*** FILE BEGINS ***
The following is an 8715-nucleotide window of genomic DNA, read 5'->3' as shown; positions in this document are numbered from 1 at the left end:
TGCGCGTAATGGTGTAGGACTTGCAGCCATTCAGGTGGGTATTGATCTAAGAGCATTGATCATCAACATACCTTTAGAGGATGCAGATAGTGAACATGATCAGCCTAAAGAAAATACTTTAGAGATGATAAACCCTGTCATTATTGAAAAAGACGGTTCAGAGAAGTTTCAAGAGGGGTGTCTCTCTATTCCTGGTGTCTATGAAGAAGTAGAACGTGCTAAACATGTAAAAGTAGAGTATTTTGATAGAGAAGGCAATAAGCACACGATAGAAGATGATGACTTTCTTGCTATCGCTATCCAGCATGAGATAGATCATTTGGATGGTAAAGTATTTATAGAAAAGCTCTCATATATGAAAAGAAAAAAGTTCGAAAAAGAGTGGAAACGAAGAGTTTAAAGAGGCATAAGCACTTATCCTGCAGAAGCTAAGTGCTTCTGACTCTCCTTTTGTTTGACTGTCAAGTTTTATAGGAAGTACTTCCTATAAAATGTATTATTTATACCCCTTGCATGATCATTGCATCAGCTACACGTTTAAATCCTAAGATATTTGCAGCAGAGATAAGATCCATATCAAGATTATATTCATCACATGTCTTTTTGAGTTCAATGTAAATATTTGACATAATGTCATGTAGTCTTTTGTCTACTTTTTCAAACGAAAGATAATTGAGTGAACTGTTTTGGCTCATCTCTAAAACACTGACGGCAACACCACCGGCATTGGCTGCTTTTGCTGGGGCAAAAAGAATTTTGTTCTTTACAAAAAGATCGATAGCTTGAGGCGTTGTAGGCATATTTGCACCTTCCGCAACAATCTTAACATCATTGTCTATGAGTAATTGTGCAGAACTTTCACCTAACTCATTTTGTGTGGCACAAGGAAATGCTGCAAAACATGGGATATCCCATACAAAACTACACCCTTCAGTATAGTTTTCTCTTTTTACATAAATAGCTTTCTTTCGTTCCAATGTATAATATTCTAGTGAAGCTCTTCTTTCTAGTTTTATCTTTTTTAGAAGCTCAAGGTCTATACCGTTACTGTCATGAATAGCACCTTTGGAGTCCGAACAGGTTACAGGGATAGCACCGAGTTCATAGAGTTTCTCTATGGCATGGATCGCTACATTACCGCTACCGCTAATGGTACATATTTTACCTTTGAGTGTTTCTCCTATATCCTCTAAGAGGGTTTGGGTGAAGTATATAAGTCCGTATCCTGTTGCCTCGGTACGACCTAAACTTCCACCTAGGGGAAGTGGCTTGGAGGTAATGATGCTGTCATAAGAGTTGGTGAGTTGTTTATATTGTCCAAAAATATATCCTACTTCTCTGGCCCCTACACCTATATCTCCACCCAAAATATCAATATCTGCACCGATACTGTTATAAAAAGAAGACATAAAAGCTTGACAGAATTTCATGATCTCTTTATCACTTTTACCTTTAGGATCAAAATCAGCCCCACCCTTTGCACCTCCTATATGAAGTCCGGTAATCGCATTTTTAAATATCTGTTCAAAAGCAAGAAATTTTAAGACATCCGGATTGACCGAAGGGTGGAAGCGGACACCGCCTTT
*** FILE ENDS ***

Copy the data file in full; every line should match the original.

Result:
The following is an 8715-nucleotide window of genomic DNA, read 5'->3' as shown; positions in this document are numbered from 1 at the left end:
TGCGCGTAATGGTGTAGGACTTGCAGCCATTCAGGTGGGTATTGATCTAAGAGCATTGATCATCAACATACCTTTAGAGGATGCAGATAGTGAACATGATCAGCCTAAAGAAAATACTTTAGAGATGATAAACCCTGTCATTATTGAAAAAGACGGTTCAGAGAAGTTTCAAGAGGGGTGTCTCTCTATTCCTGGTGTCTATGAAGAAGTAGAACGTGCTAAACATGTAAAAGTAGAGTATTTTGATAGAGAAGGCAATAAGCACACGATAGAAGATGATGACTTTCTTGCTATCGCTATCCAGCATGAGATAGATCATTTGGATGGTAAAGTATTTATAGAAAAGCTCTCATATATGAAAAGAAAAAAGTTCGAAAAAGAGTGGAAACGAAGAGTTTAAAGAGGCATAAGCACTTATCCTGCAGAAGCTAAGTGCTTCTGACTCTCCTTTTGTTTGACTGTCAAGTTTTATAGGAAGTACTTCCTATAAAATGTATTATTTATACCCCTTGCATGATCATTGCATCAGCTACACGTTTAAATCCTAAGATATTTGCAGCAGAGATAAGATCCATATCAAGATTATATTCATCACATGTCTTTTTGAGTTCAATGTAAATATTTGACATAATGTCATGTAGTCTTTTGTCTACTTTTTCAAACGAAAGATAATTGAGTGAACTGTTTTGGCTCATCTCTAAAACACTGACGGCAACACCACCGGCATTGGCTGCTTTTGCTGGGGCAAAAAGAATTTTGTTCTTTACAAAAAGATCGATAGCTTGAGGCGTTGTAGGCATATTTGCACCTTCCGCAACAATCTTAACATCATTGTCTATGAGTAATTGTGCAGAACTTTCACCTAACTCATTTTGTGTGGCACAAGGAAATGCTGCAAAACATGGGATATCCCATACAAAACTACACCCTTCAGTATAGTTTTCTCTTTTTACATAAATAGCTTTCTTTCGTTCCAATGTATAATATTCTAGTGAAGCTCTTCTTTCTAGTTTTATCTTTTTTAGAAGCTCAAGGTCTATACCGTTACTGTCATGAATAGCACCTTTGGAGTCCGAACAGGTTACAGGGATAGCACCGAGTTCATAGAGTTTCTCTATGGCATGGATCGCTACATTACCGCTACCGCTAATGGTACATATTTTACCTTTGAGTGTTTCTCCTATATCCTCTAAGAGGGTTTGGGTGAAGTATATAAGTCCGTATCCTGTTGCCTCGGTACGACCTAAACTTCCACCTAGGGGAAGTGGCTTGGAGGTAATGATGCTGTCATAAGAGTTGGTGAGTTGTTTATATTGTCCAAAAATATATCCTACTTCTCTGGCCCCTACACCTATATCTCCACCCAAAATATCAATATCTGCACCGATACTGTTATAAAAAGAAGACATAAAAGCTTGACAGAATTTCATGATCTCTTTATCACTTTTACCTTTAGGATCAAAATCAGCCCCACCCTTTGCACCTCCTATATGAAGTCCGGTAATCGCATTTTTAAATATCTGTTCAAAAGCAAGAAATTTTAAGACATCCGGATTGACCGAAGGGTGGAAGCGGACACCGCCTTT